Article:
November 19th, 2012 Mosquito Lagoon Light Tackle Fishing Report
Well it has been a trying year in many aspects however the great fall to winter time inshore flats fishing has arrived here in east central Florida on the Mosquito Lagoon and the Indian River. The backcountry waters of the north Indian River Lagoon system, the Mosquito Lagoon and all of the waters connecting these here in the Titusville, Cocoa Beach, New Smyrna Beach, Oak Hill and Edgewater areas have cleared up substantially. It looks as if the algae bloom that had occurred has dissipated tremendously here. I would say that things are back to normal or close to it, at least on the water.
Light tackle sight fishing is at a prime right now and is improving on a daily basis. As the winter months are approaching the lagoons will begin to light up and fishing the shallow flats will be hot. This pattern will continue well into the spring time and at times is regarded as the epic months of saltwater sight fishing. There is no better place to be here if this is on you plate. Inshore light tackle saltwater fly fishing will be a main choice for numerous anglers due to the extremely clear gin like waters mixed in with the drop dead weather and blue skies that prevail here during these months.
The past several weeks the fishing for redfish and spotted seatrout has just been great. At times it seemed that it could not get any better however the next day you go out it did just that. It was better than the day before. As long as you are able to get days of fairly clear skies and light winds you are by no doubt able to find fish. Just takes a little time, patience and effort, but these fish are healthy, hungry and happy to be a part of your day.
Redfish have been feeding aggressively at first light and all throughout the day well up onto the shallow grass flats. It seems they are feeding on a mixture of not only finger mullet, but it appears small crabs and some shrimp as well. Some of the choice lures and tackle selection can be the D.O.A. Shrimp, the D.O.A. Shallow Running Baitbuster or the D.O.A. CALS, one of my all-time favorites to use due to the simplicity of it. I usually rig mine with a weed less weighted hook to keep them from grabbing grass and allowing them to get an extra distance on them in the skinny water. The Baitbusters however just remember the key is to not to stop them on the retrieve, predators will say they have never seen a bait stop for them and turn away. Try this on any of the top waters you use.
When sight fishing the flats there are a few key elements that are required for a successful day on the water, they are very simple and easily attainable if you just put your mind to it. First off is the early bird gets the worm. Do not expect to show up to the party late and get action. Do not ruin it for those that are already out there and in place before you, they make the effort and are rewarded in different ways. Should you get to an area that you were wanting to fish and another boat is there, just move to another spot, easy to do? Give you fellow anglers more than enough distance. They will do the same. I like to say discipline is a major part and etiquette. The next thing is stealth and patience. I can't express this enough. You just cannot barrel up onto these redfish or trout with a trolling motor or your engine and expect them to cooperate. Think hunting tactics because in reality this is just what this is, hunting on the water.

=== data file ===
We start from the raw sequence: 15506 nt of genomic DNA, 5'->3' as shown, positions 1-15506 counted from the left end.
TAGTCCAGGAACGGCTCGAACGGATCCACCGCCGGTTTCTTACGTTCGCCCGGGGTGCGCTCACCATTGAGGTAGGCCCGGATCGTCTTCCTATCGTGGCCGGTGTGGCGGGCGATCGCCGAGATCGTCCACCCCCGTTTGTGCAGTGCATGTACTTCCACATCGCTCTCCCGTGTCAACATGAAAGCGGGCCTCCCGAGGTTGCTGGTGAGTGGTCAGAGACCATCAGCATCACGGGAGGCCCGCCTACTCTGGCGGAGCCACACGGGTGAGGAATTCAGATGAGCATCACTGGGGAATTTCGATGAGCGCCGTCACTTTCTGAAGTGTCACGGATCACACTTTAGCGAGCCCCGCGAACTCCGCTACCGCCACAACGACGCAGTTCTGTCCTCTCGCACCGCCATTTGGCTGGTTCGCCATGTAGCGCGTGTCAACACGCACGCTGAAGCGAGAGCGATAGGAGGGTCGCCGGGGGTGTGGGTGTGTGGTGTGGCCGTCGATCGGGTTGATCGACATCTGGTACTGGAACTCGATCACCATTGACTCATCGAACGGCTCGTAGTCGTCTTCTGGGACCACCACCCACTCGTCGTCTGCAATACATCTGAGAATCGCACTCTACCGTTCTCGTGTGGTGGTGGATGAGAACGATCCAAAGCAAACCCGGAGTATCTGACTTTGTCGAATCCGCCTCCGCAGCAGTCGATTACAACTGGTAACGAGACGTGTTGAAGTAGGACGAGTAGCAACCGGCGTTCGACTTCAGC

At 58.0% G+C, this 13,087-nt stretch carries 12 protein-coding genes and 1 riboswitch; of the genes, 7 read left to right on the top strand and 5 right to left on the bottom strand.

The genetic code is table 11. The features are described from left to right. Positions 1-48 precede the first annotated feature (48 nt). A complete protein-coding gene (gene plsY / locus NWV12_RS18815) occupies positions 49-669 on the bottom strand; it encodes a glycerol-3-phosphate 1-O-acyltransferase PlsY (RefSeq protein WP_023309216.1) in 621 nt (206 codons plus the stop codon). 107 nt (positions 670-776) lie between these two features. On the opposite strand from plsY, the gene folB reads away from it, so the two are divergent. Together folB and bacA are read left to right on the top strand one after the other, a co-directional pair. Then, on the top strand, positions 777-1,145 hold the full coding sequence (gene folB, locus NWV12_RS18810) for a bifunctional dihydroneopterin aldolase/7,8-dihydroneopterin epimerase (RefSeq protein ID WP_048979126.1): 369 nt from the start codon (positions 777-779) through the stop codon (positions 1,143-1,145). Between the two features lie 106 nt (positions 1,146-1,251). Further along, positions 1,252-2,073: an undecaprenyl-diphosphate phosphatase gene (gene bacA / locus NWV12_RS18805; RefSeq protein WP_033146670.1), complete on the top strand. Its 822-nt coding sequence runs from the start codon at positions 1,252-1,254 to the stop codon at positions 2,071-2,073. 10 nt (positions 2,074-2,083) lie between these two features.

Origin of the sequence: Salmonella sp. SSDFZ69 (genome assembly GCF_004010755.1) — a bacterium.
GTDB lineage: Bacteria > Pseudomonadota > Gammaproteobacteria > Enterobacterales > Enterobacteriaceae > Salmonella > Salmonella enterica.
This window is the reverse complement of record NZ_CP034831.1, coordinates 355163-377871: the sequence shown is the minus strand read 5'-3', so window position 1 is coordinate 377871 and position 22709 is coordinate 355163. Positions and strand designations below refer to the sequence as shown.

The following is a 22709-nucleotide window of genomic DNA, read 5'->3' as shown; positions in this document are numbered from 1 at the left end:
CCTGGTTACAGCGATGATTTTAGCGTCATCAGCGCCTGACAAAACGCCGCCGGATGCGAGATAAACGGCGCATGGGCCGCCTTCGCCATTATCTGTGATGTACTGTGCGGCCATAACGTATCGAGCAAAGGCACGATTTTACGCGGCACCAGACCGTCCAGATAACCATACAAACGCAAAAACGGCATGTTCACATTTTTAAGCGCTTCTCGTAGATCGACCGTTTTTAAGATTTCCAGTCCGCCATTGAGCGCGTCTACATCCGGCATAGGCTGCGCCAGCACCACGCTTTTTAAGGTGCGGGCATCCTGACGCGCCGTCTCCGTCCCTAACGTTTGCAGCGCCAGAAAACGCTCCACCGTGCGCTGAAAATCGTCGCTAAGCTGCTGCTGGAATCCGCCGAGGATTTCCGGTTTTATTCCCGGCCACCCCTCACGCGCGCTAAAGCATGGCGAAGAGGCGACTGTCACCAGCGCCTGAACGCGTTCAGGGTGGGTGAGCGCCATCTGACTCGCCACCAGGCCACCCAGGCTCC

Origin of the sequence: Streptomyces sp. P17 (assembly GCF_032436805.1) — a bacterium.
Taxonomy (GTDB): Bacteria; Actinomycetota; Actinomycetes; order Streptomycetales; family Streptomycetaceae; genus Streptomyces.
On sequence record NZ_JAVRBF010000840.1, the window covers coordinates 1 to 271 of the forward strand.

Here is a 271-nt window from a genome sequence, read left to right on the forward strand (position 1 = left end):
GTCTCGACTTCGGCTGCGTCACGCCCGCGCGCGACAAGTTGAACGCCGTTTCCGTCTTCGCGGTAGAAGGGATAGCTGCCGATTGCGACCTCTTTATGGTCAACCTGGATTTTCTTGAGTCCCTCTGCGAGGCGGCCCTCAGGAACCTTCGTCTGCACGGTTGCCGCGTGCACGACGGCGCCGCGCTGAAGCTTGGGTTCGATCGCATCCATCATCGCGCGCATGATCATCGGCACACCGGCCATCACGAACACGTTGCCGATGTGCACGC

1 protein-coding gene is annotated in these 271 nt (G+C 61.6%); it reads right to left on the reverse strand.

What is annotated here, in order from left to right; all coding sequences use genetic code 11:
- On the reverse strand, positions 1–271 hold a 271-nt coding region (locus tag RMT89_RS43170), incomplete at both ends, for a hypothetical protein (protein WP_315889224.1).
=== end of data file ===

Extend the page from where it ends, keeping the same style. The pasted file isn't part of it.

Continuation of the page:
The last thing is distance and an utmost precise casting technique. You must be able to make casts at distances, not landing on top of fish, along with it being a good targeted shot. The tail does not eat. You will not be able all of the time, to throw to tailing redfish ten feet from the boat. Once in while yes, but not on every cast, it just does not work like that. Use your push pole as much as physically possible. Keep the sun at your back and in their eyes. It is a major part of having any kind of success on the water. The other thing to have is a very good pair of polarized sunglasses, copper or amber. Invest in a good pair and they will become your friend. No Gray lens and no mirrored.
With this said your best option is to practice casting. Be able to throw at least ten feet past them with a soft yet effective presentation. It is always best to cast a million feet past a fish then to be short a few feet. You can always bring line in, you cannot let line out. Basic laws of the way our tackle works and physics. You scare one red you will scare them all. Watch for signs of life, scan areas and then figure out your approach tactic. I like to say it requires the Goldilocks effect, just right.
The spotted seatrout bite is off the wall. I have been able to sight fish some very nice trout the past several weeks. Most are very secluded and we are finding them as we are looking for redfish. The best key to get one on your line is to be extremely patient and really focus on grass flats with nice sand holes. Scan areas watching for shapes and shadows to move. Be aware of your movement and the noise you make because these fish will not wait around for you. They are by far the apex predator among the saltwater flats. Please be sure that you handle all of the seatrout you get with the most extreme care for the best chance at survival when you release them. For this matter all of the fish you get do this.
I want everyone to have a safe and happy Thanksgiving!